July 27, 2012

My take on Nolan’s last Batman is up.

This is a meditation on the fruits of violence and woe. A brooding, epic conclusion to the tale of an orphan who wanted to lash back at the bad guys and discovered that, while vengeance can be eaten cold day in and day out, a warm meal is by far more nourishing.

REVIEW | An epic, brooding conclusion to Nolan’s Batman trilogy

By Karl R. De Mesa, · Friday, July 27, 2012 · 10:46 am

I was going to title this one “Why You Should Give Chris Nolan Your Money For the Last Batman,” but I dumped it for its obvious uncatchiness and the chance that, like the Wachowski brothers’ “Animatrix”, they might just decide to do a spin-off less horrible than Halle Berry’s “Catwoman”.

There’s the additional fact that, after the very real backlash of the Colorado theater shootings, the studio just might want to make a grab for the box office lead again sans the attendant cosplayers—or at least check under trench coats for guns. Such a vile, awful event should never mar a cinematic opening, or be an excuse for psychopaths looking to inflict damage on the moviegoing public, no matter how good ledger’s Joker was.

Just to be clear though, Christian Bale is Batman here for the last time. Director Christopher Nolan, you see, has vowed only to ever direct three Batman movies. While Bale has very publicly supported the man’s statement and said he’d never do a Batman film if Nolan wasn’t directing the darn thing.

So, the arc that started with 2005’s “Batman Begins”, continued in 2008’s “The Dark Knight” is now over. That’s it. The end of it all.

We open “The Dark Knight Rises” with a Gotham enjoying the lowest crime rate it’s had in years since The Joker’s killing spree. Batman has been in absentia for eight years. To the ordinary citizen he is remembered for his downward spiral, the hero turned fugitive, the vigilante who killed their District Attorney Harvey Dent–whose death took Gotham’s white knight and political hope in one swoop.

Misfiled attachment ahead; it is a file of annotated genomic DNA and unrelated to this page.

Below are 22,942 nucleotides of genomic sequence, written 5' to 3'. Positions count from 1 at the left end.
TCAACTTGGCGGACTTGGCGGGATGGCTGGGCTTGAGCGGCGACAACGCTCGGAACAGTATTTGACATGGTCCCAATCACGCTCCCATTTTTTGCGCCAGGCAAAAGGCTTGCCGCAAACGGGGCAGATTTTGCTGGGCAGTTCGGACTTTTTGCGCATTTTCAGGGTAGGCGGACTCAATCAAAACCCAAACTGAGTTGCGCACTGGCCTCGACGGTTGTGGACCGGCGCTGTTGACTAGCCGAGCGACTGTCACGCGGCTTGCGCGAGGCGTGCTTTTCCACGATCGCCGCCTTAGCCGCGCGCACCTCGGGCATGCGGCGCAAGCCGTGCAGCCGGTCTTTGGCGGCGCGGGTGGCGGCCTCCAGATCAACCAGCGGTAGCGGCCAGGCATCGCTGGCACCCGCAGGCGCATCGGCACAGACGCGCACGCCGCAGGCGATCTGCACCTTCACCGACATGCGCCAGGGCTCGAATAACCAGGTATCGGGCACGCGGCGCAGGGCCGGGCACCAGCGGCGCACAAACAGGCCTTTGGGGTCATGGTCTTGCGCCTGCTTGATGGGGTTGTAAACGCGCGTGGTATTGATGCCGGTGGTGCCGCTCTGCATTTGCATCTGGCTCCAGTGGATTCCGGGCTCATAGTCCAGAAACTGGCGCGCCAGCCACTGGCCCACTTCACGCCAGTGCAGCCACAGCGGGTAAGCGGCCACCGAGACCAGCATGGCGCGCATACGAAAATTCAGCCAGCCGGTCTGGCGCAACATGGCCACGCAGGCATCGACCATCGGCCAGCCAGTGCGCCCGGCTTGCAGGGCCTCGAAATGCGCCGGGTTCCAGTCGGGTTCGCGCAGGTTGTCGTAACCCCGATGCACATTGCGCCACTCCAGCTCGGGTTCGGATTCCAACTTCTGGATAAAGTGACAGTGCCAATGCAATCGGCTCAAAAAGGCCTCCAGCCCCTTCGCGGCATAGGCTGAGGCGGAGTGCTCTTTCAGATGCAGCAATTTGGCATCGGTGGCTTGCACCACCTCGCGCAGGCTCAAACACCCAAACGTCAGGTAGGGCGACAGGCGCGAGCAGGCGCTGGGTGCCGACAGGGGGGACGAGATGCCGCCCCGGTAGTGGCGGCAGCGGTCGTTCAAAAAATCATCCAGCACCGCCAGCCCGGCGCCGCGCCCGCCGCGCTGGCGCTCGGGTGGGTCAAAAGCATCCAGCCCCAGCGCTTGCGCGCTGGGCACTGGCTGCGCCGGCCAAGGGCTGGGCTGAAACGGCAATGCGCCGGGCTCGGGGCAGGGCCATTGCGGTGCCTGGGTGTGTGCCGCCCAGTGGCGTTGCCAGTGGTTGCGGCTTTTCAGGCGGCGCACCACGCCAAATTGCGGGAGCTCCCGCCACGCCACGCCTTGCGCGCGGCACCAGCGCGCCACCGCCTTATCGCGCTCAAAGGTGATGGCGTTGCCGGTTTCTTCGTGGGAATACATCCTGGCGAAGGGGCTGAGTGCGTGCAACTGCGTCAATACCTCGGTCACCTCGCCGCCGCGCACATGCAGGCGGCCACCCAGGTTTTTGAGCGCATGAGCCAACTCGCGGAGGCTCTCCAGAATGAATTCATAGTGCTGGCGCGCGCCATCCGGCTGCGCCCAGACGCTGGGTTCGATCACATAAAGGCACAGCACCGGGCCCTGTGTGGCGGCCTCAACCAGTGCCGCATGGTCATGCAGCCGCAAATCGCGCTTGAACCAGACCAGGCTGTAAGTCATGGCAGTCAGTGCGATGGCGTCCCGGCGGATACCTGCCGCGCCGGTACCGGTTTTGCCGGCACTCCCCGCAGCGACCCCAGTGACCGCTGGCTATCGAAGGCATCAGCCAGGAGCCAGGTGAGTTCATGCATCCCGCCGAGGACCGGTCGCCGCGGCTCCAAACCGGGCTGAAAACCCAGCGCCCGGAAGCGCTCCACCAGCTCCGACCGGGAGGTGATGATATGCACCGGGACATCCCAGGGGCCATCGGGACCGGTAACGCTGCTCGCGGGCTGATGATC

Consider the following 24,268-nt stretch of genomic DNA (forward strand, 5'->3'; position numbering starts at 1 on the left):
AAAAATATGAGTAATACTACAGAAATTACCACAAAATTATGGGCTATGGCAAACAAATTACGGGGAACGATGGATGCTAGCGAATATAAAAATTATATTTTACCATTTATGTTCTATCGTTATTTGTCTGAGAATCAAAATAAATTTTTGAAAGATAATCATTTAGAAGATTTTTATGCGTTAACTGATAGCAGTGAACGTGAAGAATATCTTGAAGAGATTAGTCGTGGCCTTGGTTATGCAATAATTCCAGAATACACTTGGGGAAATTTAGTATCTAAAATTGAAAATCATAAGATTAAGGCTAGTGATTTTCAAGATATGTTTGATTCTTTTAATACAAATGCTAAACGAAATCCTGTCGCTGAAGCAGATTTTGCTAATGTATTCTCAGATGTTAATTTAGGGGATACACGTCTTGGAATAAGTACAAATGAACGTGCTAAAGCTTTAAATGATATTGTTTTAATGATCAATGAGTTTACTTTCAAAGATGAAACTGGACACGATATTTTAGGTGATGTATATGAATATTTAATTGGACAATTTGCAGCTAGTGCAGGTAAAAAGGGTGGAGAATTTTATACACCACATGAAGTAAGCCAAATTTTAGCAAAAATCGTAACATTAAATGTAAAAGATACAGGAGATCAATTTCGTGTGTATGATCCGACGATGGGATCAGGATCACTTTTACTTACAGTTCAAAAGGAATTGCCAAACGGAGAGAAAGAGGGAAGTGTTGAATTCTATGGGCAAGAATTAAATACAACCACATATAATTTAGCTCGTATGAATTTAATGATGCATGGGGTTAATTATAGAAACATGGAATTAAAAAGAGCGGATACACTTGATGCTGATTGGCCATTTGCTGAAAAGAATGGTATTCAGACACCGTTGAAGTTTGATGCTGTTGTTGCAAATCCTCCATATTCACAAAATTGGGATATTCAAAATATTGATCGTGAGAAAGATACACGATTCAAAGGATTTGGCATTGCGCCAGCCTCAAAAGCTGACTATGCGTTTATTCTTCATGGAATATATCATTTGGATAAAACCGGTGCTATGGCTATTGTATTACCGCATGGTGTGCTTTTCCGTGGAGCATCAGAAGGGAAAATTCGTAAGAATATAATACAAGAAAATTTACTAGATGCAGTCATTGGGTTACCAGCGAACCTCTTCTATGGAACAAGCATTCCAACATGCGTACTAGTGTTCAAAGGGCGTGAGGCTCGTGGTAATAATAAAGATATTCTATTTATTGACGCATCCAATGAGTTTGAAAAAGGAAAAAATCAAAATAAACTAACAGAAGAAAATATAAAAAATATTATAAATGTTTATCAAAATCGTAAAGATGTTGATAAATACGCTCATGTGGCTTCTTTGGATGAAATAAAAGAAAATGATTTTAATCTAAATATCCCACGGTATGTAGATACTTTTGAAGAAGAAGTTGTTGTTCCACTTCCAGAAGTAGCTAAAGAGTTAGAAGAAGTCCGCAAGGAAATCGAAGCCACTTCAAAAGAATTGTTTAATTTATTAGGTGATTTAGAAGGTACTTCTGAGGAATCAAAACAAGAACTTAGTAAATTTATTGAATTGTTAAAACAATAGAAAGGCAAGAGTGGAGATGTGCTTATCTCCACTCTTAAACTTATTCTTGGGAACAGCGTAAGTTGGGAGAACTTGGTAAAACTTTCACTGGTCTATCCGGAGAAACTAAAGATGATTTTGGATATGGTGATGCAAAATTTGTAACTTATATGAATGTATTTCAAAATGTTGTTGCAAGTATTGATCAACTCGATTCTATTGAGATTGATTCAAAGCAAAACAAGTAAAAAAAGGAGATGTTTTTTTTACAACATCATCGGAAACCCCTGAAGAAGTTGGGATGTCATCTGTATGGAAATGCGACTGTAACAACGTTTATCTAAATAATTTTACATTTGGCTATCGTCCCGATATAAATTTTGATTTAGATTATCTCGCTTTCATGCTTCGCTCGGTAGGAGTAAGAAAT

The plan for the greater good that Batman and Commissioner Gordon (Gary Oldman) contrived together has worked, with organized crime and general illegality crushed under the weight of the anti-crime Dent Act. Joseph Gordon-Levitt’s beat cop John Blake, tells Gordon, “Soon we’ll be chasing overdue books,” and he isn’t far off the mark.

Bruce Wayne, his injured leg making him hobble with a cane, has holed up inside his mansion, preferring to grieve for his lost love Rachel Dawes. He is a recluse from his own Batcave and the company that still bears his name, preferring to let the Board of Regents and their headstrong chair Miranda Tate (Marion Cotillard) manage as she sees fit, despite repeated request for an audience with the last surviving Wayne.

Everything will change with the arrival of a cunning cat burglar named Selina Kyle (Anne Hathaway), who infiltrates Wayne Manor as one of the kitchen help. She piques Bruce’s attention by stealing his mother’s necklace. We learn later that Catwoman has a far more mysterious agenda, but she’s small fry compared to the emergence of Bane (Tom Hardy).

You’ve probably seen the previous “TDKR” teasers where a masked man, physically imposing with muscle mass upon muscle mass to make him into a genuine action figure, blows up an airplane to siphon the blood off one of the passengers. That is Bane’s grand entrance. He is a terrorist who was once the student of Batman’s teacher, Ra’s Al Ghul, a rogue from the League of Shadows now doing it for himself. His next target? Gotham.

His acts of extreme terror drive Bruce out of self-imposed exile and back into the suit. Problem is, with the ideological fervor, army of fanatics, and trained militancy that Bane brings to the table, it doesn’t seem that one vigilante, no matter how rich or well-armed, will be a match for the coming storm.

Shot in 70-millimeter film, Nolan and his crew eschewed the 3D trend and instead went for the spectacle of large-format IMAX. After all, this last installment is made of truly epic stuff: it questions the genre tropes and conventions that make a superhero movie and hold them up against global realities, and explores the culture, motives and methods that nurture terrorism.

Read the rest of the review HERE.


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